Indonesia is tailoring its exports and foreign direct investment (FDI) growth strategies towards enhancing its relationship with China, where authorities are hoping to transform the economy from an investment- to a consumption-based one. At the same time, falling commodity prices, particularly for coal and crude palm oil, have emphasised the importance of bilateral ties between the two nations.
The government’s move to ban the export of raw minerals, meanwhile, creates significant opportunities in downstream, value-added production, with the country already witnessing an influx of new investment, particularly in smelting, energy and transport infrastructure, demonstrating the importance of trade growth with China. Although investment realisation remains low, and economic stagnation in China could reverse the trend of rising FDI inflows into Indonesia, a recent spate of announcements concerning new Chinese-led projects should keep Chinese investment on a near-term growth path.
In January 2016 Bambang Brodjonegoro, the then-minister of finance, told delegates at the Mandiri Investment Forum that Indonesia is losing its competitive export edge to Malaysia and Vietnam, both of which have maintained exports of finished goods to China despite the country’s economic slowdown, which saw GDP growth fluctuate between 9.2% and 14.2% between 2004 and 2011, before falling to 7.75% in 2012, 7.68% in 2013 and 7.35% in 2014, according to World Bank data. GDP growth dropped to 6.9% in 2015, according to the Chinese government, its lowest level in 25 years.
In order to boost value-added exports to meet rising domestic demand in China, Indonesian authorities have sought to increase the levels of Chinese FDI. Although Brodjonegoro noted that the realisation rate for investment commitments for China are around 10%, Chinese investment has risen significantly in recent years. Indeed, recent announcements indicate China may already be one of the largest investors in the Indonesian economy.
Rising Chinese Investment
In January 2016 the Indonesia Investment Coordinating Board (BKPM) reported that although Singapore was the largest contributor to FDI in Indonesia in 2015, with $5.9bn (20%) of the total, it is likely that China is a more significant investor than official figures suggest.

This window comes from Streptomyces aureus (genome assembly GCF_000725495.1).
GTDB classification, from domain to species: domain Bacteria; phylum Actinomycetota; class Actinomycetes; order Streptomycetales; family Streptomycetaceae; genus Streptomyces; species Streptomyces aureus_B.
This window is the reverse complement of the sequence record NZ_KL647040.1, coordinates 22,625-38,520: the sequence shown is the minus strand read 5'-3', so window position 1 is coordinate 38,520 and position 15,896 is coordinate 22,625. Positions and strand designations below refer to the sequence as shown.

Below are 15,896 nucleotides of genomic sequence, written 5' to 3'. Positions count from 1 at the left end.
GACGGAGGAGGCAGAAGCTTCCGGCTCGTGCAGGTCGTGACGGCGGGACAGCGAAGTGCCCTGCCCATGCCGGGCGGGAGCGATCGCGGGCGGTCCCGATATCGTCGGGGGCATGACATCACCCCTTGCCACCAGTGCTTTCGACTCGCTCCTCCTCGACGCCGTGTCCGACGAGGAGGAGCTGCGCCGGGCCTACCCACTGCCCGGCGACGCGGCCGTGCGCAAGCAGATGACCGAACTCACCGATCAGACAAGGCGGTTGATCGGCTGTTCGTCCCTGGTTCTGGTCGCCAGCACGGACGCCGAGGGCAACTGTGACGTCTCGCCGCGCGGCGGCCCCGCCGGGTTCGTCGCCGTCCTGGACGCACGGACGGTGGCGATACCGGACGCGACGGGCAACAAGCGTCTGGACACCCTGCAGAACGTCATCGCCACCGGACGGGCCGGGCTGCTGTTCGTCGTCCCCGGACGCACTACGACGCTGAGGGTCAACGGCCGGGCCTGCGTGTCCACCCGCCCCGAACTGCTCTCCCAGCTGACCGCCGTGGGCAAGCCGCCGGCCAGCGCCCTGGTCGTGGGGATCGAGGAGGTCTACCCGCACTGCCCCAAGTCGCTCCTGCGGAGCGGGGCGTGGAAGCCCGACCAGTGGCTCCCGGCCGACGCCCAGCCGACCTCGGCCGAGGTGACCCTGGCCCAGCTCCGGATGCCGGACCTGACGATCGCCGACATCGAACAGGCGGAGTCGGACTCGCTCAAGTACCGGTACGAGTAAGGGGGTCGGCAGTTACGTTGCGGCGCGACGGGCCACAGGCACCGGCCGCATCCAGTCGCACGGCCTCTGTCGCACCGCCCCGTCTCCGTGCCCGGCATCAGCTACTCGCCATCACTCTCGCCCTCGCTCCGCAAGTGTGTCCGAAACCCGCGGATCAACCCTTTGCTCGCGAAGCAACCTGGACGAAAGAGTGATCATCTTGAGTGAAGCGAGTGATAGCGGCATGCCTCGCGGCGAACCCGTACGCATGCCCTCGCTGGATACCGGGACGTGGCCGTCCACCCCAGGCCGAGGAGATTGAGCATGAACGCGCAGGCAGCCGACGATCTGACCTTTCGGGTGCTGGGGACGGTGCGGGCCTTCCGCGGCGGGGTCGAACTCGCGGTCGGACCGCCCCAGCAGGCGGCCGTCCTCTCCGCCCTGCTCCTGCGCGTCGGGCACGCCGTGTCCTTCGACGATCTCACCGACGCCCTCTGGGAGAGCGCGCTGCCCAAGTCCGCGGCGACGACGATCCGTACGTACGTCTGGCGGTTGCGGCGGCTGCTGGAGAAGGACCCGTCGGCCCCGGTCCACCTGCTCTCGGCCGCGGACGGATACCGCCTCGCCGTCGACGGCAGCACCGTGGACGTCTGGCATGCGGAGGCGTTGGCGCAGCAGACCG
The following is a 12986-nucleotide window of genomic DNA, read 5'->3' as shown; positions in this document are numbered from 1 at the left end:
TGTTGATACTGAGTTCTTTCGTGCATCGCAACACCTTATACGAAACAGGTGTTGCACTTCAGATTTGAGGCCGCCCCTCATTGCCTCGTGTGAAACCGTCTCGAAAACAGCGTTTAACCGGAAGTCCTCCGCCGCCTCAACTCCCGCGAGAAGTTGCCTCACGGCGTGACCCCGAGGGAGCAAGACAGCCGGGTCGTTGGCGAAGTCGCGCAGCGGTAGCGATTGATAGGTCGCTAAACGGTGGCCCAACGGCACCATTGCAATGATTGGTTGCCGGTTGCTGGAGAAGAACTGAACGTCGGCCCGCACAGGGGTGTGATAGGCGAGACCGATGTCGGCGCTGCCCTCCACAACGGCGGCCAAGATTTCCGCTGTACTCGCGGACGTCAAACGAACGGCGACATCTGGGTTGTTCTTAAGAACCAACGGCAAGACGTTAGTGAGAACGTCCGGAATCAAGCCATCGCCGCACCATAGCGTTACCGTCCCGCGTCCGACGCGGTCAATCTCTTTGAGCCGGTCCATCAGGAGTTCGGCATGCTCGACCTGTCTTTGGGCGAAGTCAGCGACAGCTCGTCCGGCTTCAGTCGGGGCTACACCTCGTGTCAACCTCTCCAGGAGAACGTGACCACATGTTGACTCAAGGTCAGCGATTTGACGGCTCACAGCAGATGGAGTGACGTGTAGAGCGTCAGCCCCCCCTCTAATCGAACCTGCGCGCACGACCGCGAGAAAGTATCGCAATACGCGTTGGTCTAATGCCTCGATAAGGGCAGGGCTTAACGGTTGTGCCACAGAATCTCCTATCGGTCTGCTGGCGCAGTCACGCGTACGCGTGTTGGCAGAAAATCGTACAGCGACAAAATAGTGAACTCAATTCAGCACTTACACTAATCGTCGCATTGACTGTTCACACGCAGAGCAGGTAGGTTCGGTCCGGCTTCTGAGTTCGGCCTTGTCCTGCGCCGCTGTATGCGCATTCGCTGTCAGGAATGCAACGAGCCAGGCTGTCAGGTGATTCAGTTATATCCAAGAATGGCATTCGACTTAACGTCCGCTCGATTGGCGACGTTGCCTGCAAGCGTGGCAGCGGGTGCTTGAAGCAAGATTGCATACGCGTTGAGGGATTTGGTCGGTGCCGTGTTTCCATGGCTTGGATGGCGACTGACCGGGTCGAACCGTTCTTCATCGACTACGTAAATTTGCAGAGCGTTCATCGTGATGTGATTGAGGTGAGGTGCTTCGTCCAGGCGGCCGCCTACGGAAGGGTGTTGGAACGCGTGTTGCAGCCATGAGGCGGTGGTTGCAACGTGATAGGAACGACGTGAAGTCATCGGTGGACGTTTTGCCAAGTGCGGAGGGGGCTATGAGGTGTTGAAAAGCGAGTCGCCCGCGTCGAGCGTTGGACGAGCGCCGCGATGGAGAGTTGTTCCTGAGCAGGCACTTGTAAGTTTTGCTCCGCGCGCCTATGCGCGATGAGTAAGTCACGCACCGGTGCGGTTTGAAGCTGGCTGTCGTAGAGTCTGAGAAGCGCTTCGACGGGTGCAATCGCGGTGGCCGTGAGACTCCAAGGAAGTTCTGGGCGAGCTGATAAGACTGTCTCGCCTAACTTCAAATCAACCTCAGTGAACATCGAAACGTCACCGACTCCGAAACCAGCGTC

Chinese outbound investments hit $219.9bn between 2010 and 2015, according to the Financial Times, of which Indonesia receives roughly $23.2bn (11%), putting it in second place behind the US as China’s largest investment destination and ahead of Russia and India. Although BKPM data shows that China was Indonesia’s ninth-largest investor in 2015, authorities also noted that Chinese investors often direct outbound investment through proxy companies that are based in other countries, such as Singapore and Hong Kong, making it likely that China is the largest foreign investor in Indonesia.
A study conducted by consultancy firm Control Risks of 144 cases of Chinese investment in Indonesia between January 2013 and January 2015 revealed that the metal and mining sectors were the most common destinations for investments, accounting for 34.2% of the total, with more than half related to nickel smelting or extraction. China sourced 55% of its total supply of lateritic nickel ore from Indonesia in 2012, with the Chinese Ministry of Commerce reporting that the majority of investment in Indonesian nickel in 2014 had been Chinese, suggesting a heavy reliance on the industry in Indonesia.
Further to this, in June 2014 the Indonesian Chamber of Commerce and Industry announced that Chinese companies will invest $5bn in an industrial plant containing ferronickel and nickel pig iron smelting facilities to be located in Bantaeng, South Sulawesi. According to the chamber, eight Chinese smelters will be located at the facility, which will have a combined production capacity of 9.6m tonnes of nickel per year. Construction is expected to begin in 2016.
Chinese firm Shandong Nanshan Aluminium, the country’s second-largest aluminium producer, is also constructing Indonesia’s first bauxite smelting facility. In December 2015 the company announced it would commence development of a $2bn manufacturing complex located on Bintan on the Riau Islands.